Contraception, washing machines, and the Internet: How technological progress empowers women (and society)
    March 8th, 2020: International Women's Day is a big thing in Eastern Europe and I knew my grandmother in Bulgaria is awaiting my call today as she does on every occasion. She's signed up for Facebook two years ago so we could even have a video chat on Messenger. "It's great, this Internet, she sighed happily. "It is, indeed" I replied, in a rush to hang up because of this thought I had to write down.
    March 8th, 2020: International Women's Day is a big thing in Eastern Europe and I knew my grandmother in Bulgaria is awaiting my call today as she does on every occasion. She's signed up for Facebook two years ago so we could even have a video chat on Messenger. "It's great, this Internet, she sighed happily. "It is, indeed" I replied, in a rush to hang up because of this thought I had to write down.

    The contraception, washing machines, and the Internet - technology has empowered women like no public program in human history. In fact it has empowered society as a whole.

    According to Wikipedia International Women's Day is a "focal point in the movement for women's rights". Hans Rosling, the founder of the Gapminder Foundation, and author of the book "Factfulness", uses an anecdote from his childhood to playfully explain the effect of technological progress and the industrialisation on the liberation of women like this (see full TED talk below):

    "You load the laundry, and what do you get out of the machine? You get books!"

    Examples

    What Hans Rosling refers to is the ability of technology to take over work and free up space for education - for women and men, as well. Here are three examples:

    • Contraception gave women back control of child-birth and fertility, reducing the average number of children, and time spent on maternity, from 8 in the 1950s to 2 in the 2010s.
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    Source: https://ourworldindata.org/fertility-rate

    • Washing machines and other devices reduced housework time, mainly for women, from 59 hours a week in the 1900s to less than 10 hours time per week today.
    Source: https://penntoday.upenn.edu/news/how-appliance-boom-moved-more-women-workforce

    • The Internet, and software in particular, moved society forward by not only leveraging energy and devices for mechanic and mass productions (see below Industrial Revolutions I and II), but also creating the case for automatic productivity (Industrial Revolution III). But most importantly it opened up limitless opportunities for free, instant, and flexible education through YouTube, MOOCs, Online Communities, and Wikipedia, to name a few, while empowering women for independent income. With that, it has become another "focal point in the movement for women's rights".
    Add alt text
    Source: http://www.tinaruseva.com

    Improving education, employment, and development opportunities for women as half of the population has a tremendous effect on the economy as whole. Not only because of the proven effects of female education on their own and their children's opportunities, health, wellbeing, and employment, but also because it creates sovereignty, political equality, and a social norms for soceity as a whole - the three pillars of every strong democracy.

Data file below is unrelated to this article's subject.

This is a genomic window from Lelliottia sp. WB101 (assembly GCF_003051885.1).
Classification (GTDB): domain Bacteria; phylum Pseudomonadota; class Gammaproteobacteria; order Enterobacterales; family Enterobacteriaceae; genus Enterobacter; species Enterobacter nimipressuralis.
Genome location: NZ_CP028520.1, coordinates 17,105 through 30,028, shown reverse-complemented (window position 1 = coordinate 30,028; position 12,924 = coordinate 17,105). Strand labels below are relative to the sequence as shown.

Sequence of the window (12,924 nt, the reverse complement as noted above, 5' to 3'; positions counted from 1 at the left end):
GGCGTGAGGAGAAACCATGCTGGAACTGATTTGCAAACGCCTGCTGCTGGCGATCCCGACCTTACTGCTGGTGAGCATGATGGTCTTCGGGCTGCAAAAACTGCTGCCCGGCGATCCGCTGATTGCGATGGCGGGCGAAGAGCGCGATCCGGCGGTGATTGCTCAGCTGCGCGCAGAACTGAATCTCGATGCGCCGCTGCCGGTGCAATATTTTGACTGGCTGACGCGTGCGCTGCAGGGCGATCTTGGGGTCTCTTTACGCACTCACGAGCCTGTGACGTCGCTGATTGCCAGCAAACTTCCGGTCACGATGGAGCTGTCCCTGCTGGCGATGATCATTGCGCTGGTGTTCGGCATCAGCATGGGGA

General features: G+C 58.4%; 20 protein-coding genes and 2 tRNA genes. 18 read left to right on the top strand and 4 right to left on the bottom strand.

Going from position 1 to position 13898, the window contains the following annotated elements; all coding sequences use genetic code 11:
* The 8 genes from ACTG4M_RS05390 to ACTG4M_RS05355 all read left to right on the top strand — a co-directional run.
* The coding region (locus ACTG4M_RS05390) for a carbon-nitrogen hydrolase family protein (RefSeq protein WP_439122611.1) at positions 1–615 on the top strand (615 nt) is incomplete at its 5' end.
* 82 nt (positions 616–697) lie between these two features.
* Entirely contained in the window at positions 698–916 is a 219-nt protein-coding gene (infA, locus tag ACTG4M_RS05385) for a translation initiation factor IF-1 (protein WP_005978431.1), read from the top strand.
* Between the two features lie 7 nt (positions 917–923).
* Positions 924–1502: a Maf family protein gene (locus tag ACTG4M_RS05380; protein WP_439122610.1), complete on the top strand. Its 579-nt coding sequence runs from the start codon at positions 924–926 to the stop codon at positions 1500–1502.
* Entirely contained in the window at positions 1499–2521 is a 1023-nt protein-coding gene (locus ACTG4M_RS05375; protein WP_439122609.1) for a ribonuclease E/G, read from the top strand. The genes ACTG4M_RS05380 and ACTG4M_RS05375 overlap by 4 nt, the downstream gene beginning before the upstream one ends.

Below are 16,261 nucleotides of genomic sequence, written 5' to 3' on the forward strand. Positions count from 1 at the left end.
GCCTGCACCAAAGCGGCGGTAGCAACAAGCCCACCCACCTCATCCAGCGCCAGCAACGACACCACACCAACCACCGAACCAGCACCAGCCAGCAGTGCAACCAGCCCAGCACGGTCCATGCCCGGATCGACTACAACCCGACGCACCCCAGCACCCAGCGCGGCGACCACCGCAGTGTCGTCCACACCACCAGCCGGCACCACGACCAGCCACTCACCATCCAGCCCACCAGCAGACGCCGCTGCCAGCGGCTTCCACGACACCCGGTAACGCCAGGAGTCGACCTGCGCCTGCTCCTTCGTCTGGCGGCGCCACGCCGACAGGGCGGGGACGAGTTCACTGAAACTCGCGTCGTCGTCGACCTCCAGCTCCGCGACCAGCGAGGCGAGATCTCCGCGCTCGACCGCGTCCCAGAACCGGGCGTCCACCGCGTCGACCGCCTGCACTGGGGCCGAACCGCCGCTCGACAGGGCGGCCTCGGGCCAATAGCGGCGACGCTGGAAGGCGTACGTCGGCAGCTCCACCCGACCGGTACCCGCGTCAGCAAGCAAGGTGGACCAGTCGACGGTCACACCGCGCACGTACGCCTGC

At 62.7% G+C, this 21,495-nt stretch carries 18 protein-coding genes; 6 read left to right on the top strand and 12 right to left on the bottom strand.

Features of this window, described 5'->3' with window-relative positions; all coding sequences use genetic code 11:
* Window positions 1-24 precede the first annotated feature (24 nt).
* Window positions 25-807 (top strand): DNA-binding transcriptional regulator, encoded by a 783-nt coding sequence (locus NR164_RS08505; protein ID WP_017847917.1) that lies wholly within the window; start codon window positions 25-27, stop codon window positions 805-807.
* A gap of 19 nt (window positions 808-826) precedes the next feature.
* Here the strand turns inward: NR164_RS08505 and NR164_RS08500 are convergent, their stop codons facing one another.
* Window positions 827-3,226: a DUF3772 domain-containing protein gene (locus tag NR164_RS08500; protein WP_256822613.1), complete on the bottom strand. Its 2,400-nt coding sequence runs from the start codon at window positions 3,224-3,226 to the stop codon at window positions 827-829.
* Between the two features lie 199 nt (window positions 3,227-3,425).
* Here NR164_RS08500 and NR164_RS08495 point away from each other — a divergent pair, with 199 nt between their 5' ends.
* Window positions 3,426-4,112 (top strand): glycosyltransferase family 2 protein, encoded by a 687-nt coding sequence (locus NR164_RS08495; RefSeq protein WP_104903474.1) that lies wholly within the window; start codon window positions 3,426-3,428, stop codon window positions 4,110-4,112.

"If you have democracy people will vote for washing machines." Hans Roslin

    International Women's Day this year marks one week before local elections in Munich and 240 days until the president election in the United States - both events of concern for at least half of the population in Germany and the developed economies worldwide. The world today is split in a black-and-white dichotomy of left "dreamers" and right "realists", whose disputes often end up in unreasonable counter-paroles.

    There are blue posters in front of my window promising to bring back the past, red ones for the right of continuing education, and all the other colors for modest digitization. It's difficult to put a political program in a single claim, I know, but I can't get rid of the feeling that politics today profoundly misunderstand technology.

    That wouldn't be a cause of concern just thirty years ago when technology and politics seemed to exist in well-defined different compartments. Today however technology converges with any other area of how we live, what we do, and who we are, and failing to understand its complex dynamics and impact on society results in contentious posters.

    This irrational debates were one of the major concerns of Hans Rosling, a scientist himself, and the reason to start his own movement for a data-driven discours and "factfulness". It was his way to live up to his rights and obligations in a democracy - as a husband, father, and a citizen standing for improving equality and economic wealth for more people around the world. Because progress drives society forward. And luckily today progress does not take politics, but it takes activism. And thanks to the Internet this can take as little as sharing a family anecdote on the Internet or celebrating International Women's Day.

    Further reading:

    JULY, 29 / 2019

    Text author: Tina Ruseva
    Photography: Pexels
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